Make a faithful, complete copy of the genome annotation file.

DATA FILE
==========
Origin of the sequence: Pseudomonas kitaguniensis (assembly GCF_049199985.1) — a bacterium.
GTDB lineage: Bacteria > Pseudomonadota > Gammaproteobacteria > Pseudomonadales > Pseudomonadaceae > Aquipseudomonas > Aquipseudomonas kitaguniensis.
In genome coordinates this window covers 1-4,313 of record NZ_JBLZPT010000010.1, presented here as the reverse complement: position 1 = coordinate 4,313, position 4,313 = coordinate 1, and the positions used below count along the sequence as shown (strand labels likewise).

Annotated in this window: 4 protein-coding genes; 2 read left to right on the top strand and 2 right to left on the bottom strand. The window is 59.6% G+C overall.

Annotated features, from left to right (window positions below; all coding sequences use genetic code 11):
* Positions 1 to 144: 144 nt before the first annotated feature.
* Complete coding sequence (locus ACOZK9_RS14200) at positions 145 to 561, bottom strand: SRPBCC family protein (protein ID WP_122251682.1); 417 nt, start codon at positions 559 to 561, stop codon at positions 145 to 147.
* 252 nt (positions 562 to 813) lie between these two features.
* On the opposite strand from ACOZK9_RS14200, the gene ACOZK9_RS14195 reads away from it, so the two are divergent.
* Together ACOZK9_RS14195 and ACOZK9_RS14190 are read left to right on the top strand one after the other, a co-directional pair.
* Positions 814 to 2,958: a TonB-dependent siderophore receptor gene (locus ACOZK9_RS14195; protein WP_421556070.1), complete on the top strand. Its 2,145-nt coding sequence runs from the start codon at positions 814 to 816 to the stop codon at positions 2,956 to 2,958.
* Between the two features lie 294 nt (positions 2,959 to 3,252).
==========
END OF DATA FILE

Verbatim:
Origin of the sequence: Pseudomonas kitaguniensis (assembly GCF_049199985.1) — a bacterium.
GTDB lineage: Bacteria > Pseudomonadota > Gammaproteobacteria > Pseudomonadales > Pseudomonadaceae > Aquipseudomonas > Aquipseudomonas kitaguniensis.
In genome coordinates this window covers 1-4,313 of record NZ_JBLZPT010000010.1, presented here as the reverse complement: position 1 = coordinate 4,313, position 4,313 = coordinate 1, and the positions used below count along the sequence as shown (strand labels likewise).

Annotated in this window: 4 protein-coding genes; 2 read left to right on the top strand and 2 right to left on the bottom strand. The window is 59.6% G+C overall.

Annotated features, from left to right (window positions below; all coding sequences use genetic code 11):
* Positions 1 to 144: 144 nt before the first annotated feature.
* Complete coding sequence (locus ACOZK9_RS14200) at positions 145 to 561, bottom strand: SRPBCC family protein (protein ID WP_122251682.1); 417 nt, start codon at positions 559 to 561, stop codon at positions 145 to 147.
* 252 nt (positions 562 to 813) lie between these two features.
* On the opposite strand from ACOZK9_RS14200, the gene ACOZK9_RS14195 reads away from it, so the two are divergent.
* Together ACOZK9_RS14195 and ACOZK9_RS14190 are read left to right on the top strand one after the other, a co-directional pair.
* Positions 814 to 2,958: a TonB-dependent siderophore receptor gene (locus ACOZK9_RS14195; protein WP_421556070.1), complete on the top strand. Its 2,145-nt coding sequence runs from the start codon at positions 814 to 816 to the stop codon at positions 2,956 to 2,958.
* Between the two features lie 294 nt (positions 2,959 to 3,252).